Since the popcorn popper is basically an electric heater, it draws a lot of current (about 12 Amps) when plugged into the wall. Most of that current is used by the heating element itself. So, when selecting a toggler switch, make absolutely sure that the switch will handle the 12 Amps required to operate the heater. Check the rating of the switch prior to installing it. Also, you may notice that I put rubber heat-shrink tubing on the toggle. The reason for this was to add extra insulation just incase the metal toggle was "hot" with AC current (can never be too safe!).

In the photo, you will notice that I am using a lamp chimney with the popper. The reason for this is to keep the beans inside the popper. During my first roast, I used the hood that was supplied with the popper, only to find that I quickly took cover as coffee beans were shooting out of the popper at high velocity, bouncing off the table, the walls, and floor. "Duck and Cover!" The length of the chimney helps keep all the beans in the popper, while the blower is operational. After doing this and finding that it worked well, I began browsing the Internet only to discover that others have done the same-- used a chimney.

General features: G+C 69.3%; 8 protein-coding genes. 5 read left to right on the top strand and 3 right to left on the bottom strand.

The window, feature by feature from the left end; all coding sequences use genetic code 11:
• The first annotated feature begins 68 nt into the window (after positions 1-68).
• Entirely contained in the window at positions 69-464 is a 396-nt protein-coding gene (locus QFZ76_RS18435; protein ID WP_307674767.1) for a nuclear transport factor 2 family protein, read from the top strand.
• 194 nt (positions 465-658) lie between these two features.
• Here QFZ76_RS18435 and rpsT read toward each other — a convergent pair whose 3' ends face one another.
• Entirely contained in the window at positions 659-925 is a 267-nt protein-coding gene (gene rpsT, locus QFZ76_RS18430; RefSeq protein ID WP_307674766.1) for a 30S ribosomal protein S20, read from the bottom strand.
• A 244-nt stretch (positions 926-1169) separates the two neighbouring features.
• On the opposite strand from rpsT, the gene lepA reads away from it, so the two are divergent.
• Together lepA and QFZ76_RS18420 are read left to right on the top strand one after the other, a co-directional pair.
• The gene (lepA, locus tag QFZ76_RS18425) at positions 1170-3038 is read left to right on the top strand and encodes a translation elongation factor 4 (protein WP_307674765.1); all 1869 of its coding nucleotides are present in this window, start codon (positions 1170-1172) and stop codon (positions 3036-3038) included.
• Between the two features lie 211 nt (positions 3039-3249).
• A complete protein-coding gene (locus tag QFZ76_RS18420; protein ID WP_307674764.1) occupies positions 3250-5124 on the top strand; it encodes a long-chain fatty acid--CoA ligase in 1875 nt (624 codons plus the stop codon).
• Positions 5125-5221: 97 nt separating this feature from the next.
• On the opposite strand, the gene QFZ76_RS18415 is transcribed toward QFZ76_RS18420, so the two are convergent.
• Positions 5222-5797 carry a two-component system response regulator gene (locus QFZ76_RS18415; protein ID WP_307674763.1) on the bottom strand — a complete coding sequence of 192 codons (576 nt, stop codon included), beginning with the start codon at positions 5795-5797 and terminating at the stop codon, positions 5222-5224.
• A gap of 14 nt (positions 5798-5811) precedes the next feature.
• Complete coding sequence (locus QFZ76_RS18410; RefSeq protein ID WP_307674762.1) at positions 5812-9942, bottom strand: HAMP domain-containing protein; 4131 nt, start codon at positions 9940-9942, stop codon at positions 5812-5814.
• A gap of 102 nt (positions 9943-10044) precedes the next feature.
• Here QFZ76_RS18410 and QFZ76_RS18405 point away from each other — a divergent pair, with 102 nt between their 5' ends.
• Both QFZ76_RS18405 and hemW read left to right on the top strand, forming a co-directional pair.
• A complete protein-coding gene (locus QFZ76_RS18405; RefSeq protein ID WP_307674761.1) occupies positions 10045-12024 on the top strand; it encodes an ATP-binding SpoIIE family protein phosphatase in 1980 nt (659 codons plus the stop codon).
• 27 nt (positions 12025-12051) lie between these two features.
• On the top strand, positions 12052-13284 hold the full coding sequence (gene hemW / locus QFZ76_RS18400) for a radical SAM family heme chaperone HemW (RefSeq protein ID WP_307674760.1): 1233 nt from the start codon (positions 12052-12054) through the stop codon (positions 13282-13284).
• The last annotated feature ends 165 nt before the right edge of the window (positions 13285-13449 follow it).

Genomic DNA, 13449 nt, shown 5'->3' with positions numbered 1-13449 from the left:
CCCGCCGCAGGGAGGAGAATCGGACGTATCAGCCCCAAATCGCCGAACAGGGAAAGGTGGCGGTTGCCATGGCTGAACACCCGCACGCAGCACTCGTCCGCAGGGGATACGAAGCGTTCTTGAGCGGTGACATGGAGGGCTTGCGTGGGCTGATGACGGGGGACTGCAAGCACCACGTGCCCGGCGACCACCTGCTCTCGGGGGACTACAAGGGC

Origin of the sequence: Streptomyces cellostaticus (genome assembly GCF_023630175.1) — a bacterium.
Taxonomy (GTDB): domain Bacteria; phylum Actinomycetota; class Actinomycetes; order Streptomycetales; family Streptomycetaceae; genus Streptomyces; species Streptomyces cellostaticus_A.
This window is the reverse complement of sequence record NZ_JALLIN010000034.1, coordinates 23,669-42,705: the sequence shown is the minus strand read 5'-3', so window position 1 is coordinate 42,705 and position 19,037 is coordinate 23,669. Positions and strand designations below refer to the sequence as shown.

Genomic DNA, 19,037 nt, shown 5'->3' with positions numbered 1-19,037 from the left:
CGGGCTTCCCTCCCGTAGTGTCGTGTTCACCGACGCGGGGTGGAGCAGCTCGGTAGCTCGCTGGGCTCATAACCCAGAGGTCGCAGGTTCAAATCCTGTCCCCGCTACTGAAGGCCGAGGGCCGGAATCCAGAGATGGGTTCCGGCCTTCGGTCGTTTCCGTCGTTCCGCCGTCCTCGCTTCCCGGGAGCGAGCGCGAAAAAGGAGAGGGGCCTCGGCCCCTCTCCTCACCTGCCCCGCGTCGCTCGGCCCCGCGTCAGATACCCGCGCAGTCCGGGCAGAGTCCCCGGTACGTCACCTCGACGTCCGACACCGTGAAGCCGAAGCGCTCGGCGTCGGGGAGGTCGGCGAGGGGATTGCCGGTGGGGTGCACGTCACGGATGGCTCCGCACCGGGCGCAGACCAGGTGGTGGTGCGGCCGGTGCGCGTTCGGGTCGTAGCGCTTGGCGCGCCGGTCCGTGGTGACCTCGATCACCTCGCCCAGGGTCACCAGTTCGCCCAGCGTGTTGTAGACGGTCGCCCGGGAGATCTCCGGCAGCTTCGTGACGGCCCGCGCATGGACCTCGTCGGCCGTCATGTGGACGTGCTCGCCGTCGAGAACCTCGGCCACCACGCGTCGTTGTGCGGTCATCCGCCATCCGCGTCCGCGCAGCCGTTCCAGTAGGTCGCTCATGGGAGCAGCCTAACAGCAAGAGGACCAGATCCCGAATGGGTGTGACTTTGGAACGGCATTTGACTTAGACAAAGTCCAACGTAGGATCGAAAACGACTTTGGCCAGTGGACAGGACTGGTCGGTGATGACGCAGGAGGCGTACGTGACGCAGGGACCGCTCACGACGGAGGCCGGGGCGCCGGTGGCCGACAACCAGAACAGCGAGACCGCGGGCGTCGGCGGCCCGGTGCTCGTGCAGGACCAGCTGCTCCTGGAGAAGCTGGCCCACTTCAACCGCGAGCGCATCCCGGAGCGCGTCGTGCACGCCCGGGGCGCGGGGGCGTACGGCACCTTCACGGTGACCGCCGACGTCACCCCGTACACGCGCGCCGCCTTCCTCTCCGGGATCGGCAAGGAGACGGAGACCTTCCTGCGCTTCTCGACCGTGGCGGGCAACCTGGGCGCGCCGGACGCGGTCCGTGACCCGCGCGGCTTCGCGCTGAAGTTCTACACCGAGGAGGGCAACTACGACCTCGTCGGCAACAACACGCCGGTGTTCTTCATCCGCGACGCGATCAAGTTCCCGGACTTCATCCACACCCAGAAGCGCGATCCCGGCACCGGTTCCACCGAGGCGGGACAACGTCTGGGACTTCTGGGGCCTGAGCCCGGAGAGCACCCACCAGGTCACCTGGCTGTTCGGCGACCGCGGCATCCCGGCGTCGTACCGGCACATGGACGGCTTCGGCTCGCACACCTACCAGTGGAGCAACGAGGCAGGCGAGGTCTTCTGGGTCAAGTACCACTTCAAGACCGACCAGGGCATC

The Roasting Process

Here is how I roasted my first batch of coffee. Basically, the roasting time is under 3 minutes and the cooling time is about 5 minutes. Once the coffee has been roasted and cooled, it was moved into a sealed glass jar and the jar was left unsealed for about 12 hours to allow the beans to "breathe" --or gas-- as I was told by the barista was an important step in the process. The roasted beans didn't smell like much once the roasting process was complete, but after a while the smell of the freshly roasted beans were so rich and pleasant (and strong) that I was nearly knocked to the floor by my senses....unbelievably amazing! And finally, expect your room (kitchen) to get very smoked up. During the roasting and cooling process, the beans are smoking and even the day after, my shop still smells of burned beans and smoke.

Step 1 (start the timer).

Pour the green coffee beans into the roaster (no more than about 1/3 Cup at a time). Replace the top of the popper and turn it on. Be carefull, because the unit gets hot very quickly and if you don't pour enough beans into the chamber, the blower may force the beans out of the chamber and all over the room.

Step 2 (1 minute= chaff).